7. The Panel has some further concern in this case about the identity of the person signing for, and therefore receiving, the Notices of Hearing and the HCPC bundles sent to the Registrant’s last known address. Ms Ktisti stated that there has been no “return to sender” status of those missives. She stated that she would ensure that the HCPC administration and legal team would look again at how to obtain more information about the Registrant’s current status and his ability to engage with proceedings.
8. However, the Panel has taken into account that neither the Registrant nor any representative on his behalf has made an application to adjourn today’s hearing. In those circumstances, the Panel determined that it would be unlikely that the Registrant would attend an adjourned hearing. The Panel concluded that the Registrant’s right to a fair hearing can be upheld by both the Panel and Legal Assessor being vigilant to his interests. This contrasts with the risk of adjourning the matter, where it would severely imperil the expiry date of the sanction in this case. If this review is not heard by 20 July 2019, then the Registrant will be free to return to unrestricted practice. In the Panel’s judgement, this places the public’s health, safety and wellbeing at considerable risk of harm, in light of the level of misconduct relating to the Registrant’s un-remediated clinical failings identified by this case. The wider public interest would also be seriously undermined if the date of 20 July 2019 was reached, without a further decision on impairment and sanction.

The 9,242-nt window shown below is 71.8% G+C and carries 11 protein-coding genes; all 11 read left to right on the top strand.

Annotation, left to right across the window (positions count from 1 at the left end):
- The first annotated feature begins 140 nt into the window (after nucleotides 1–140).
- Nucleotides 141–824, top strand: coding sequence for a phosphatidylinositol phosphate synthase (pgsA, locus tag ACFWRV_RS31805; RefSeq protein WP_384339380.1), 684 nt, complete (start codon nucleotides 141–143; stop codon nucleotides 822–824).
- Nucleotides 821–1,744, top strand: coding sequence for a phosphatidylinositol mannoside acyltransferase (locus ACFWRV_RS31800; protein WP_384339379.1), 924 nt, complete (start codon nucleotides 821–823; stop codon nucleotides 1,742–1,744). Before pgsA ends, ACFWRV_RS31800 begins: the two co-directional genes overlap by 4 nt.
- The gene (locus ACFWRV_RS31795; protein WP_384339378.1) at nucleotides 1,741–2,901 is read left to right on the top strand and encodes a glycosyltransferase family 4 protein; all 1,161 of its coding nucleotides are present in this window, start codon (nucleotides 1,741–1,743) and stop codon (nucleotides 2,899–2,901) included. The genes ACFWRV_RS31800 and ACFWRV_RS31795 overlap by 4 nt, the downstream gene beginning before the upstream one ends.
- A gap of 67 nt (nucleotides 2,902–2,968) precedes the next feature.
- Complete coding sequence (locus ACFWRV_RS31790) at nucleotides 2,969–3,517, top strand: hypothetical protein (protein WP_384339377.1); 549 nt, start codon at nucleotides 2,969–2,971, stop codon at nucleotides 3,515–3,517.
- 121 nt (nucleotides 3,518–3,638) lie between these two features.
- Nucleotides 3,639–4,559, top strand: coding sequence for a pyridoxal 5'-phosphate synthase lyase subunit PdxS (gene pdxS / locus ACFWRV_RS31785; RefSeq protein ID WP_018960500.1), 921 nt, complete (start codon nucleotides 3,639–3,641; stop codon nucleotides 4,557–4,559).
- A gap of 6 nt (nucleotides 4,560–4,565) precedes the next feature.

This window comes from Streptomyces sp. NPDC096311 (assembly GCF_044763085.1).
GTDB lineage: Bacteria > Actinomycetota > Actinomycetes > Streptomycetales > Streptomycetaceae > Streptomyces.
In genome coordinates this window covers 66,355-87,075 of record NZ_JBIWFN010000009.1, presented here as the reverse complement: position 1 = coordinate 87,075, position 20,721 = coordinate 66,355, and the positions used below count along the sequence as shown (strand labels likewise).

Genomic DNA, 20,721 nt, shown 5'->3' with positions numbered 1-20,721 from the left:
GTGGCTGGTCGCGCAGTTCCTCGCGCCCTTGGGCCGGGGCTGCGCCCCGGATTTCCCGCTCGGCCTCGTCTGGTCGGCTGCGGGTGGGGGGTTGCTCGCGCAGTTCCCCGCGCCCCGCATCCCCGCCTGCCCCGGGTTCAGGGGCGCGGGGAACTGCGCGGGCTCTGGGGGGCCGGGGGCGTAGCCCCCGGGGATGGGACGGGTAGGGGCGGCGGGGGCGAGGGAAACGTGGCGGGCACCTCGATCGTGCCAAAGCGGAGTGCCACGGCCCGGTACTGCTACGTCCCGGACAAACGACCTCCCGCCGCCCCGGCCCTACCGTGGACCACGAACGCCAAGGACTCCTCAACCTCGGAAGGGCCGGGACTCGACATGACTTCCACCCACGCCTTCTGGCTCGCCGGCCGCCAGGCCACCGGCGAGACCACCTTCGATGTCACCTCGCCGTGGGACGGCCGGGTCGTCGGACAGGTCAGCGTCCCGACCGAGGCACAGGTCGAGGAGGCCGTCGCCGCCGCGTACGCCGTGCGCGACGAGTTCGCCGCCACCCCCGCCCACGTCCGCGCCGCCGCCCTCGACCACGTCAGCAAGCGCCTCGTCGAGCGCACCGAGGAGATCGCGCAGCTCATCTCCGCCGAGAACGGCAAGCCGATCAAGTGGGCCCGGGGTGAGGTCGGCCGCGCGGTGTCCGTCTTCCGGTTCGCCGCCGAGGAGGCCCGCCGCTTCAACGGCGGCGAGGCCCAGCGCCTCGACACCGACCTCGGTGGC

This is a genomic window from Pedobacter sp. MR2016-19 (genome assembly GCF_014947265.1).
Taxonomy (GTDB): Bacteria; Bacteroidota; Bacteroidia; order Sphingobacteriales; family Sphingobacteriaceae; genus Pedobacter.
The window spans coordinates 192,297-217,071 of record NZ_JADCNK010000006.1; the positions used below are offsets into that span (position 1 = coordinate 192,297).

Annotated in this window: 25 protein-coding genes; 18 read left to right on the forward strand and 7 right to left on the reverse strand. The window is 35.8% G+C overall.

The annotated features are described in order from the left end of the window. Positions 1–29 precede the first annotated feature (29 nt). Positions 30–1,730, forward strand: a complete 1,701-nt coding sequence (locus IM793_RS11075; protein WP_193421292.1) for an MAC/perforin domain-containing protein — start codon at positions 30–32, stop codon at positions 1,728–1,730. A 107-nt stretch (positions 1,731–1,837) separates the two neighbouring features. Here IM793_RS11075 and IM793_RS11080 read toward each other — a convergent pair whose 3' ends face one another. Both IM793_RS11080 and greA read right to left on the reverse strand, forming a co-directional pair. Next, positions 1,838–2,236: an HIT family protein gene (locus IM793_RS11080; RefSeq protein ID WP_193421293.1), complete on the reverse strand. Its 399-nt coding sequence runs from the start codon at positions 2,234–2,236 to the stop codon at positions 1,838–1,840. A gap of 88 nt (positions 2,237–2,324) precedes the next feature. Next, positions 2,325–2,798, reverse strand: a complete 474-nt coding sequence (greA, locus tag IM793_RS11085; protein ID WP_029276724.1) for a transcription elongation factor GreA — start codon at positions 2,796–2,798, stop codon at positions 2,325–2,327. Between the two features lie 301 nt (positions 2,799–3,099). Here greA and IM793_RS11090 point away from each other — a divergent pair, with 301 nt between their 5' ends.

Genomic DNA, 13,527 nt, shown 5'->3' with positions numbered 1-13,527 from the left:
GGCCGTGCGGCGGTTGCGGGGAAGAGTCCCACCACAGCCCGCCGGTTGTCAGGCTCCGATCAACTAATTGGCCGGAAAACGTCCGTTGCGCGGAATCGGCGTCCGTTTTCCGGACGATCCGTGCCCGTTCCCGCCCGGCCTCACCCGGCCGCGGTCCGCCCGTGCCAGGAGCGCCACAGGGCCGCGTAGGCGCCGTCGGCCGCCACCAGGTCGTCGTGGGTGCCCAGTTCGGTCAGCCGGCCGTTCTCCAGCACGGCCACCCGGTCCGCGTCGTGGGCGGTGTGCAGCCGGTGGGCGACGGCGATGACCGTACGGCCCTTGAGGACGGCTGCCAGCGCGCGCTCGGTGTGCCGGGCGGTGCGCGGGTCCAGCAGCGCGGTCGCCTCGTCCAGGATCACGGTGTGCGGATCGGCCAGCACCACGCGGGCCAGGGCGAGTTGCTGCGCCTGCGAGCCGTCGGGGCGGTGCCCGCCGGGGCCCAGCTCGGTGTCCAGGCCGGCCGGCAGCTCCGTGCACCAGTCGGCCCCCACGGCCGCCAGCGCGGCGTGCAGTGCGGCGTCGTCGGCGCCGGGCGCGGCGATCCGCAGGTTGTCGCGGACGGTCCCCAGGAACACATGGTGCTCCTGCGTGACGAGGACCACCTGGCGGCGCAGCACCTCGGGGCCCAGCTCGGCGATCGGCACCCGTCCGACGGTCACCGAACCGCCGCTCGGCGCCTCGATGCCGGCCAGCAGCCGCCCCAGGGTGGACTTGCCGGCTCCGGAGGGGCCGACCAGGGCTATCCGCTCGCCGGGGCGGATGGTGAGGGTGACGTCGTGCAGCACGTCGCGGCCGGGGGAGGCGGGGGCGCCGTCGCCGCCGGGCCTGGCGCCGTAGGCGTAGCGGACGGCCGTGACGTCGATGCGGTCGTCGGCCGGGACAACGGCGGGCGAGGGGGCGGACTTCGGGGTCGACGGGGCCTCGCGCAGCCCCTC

9. For these reasons, the Panel concluded that, on the grounds of public protection and in the wider public interest, this mandatory review hearing should proceed expeditiously and, hence, the Panel determined to proceed in the Registrant’s absence.
10. The Registrant joined the Croydon NHS Hospital Trust (the Trust) in 2010 and became a full-time member of staff in 2011. He was employed as a Biomedical Scientist in the Cytology Department. He was responsible for Cytology screening for hospital and General Practitioner (GP) services. As the lead Biomedical Scientist, the Registrant was in charge of the day-to-day functioning of the Cytology Department, maintaining Standard Operating Procedures (SOPs) and Policies, conducting audits and ensuring only controlled documents were being used in the laboratory. One of his key roles was preparation for the Clinical Pathology Accreditation assessment.
11. From approximately 2011, the Registrant’s relationship began to break down with some of his colleagues. As a result, there were a number of internal investigations and concerns about the Registrant’s practice throughout his employment period 2011-2013.
12. The issues with the Registrant’s practice did not resolve and these matters were referred to the HCPC. At the substantive hearing on 19 to 22 June 2017, the Panel found that the Registrant did not follow the SOPs in relation to reporting on cases; that he did not discharge his responsibilities to use the IPassport system for quality control; and that he did not perform the Quality Management System audit assignment as scheduled, or act upon reminders to do so. The Panel found that the Registrant’s omissions had put patients at risk of harm and brought the profession of Biomedical Scientist into disrepute and that the facts found proved amounted to misconduct. The Panel determined that the Registrant’s fitness to practise was impaired by reason of his misconduct and imposed a 12-month Suspension Order.
13. The Suspension Order was reviewed on 15 June 2018 and that Panel found that the Registrant’s fitness to practise was still impaired. The first review Panel noted his health issues, which seemed to be severe, but it had limited information on that matter.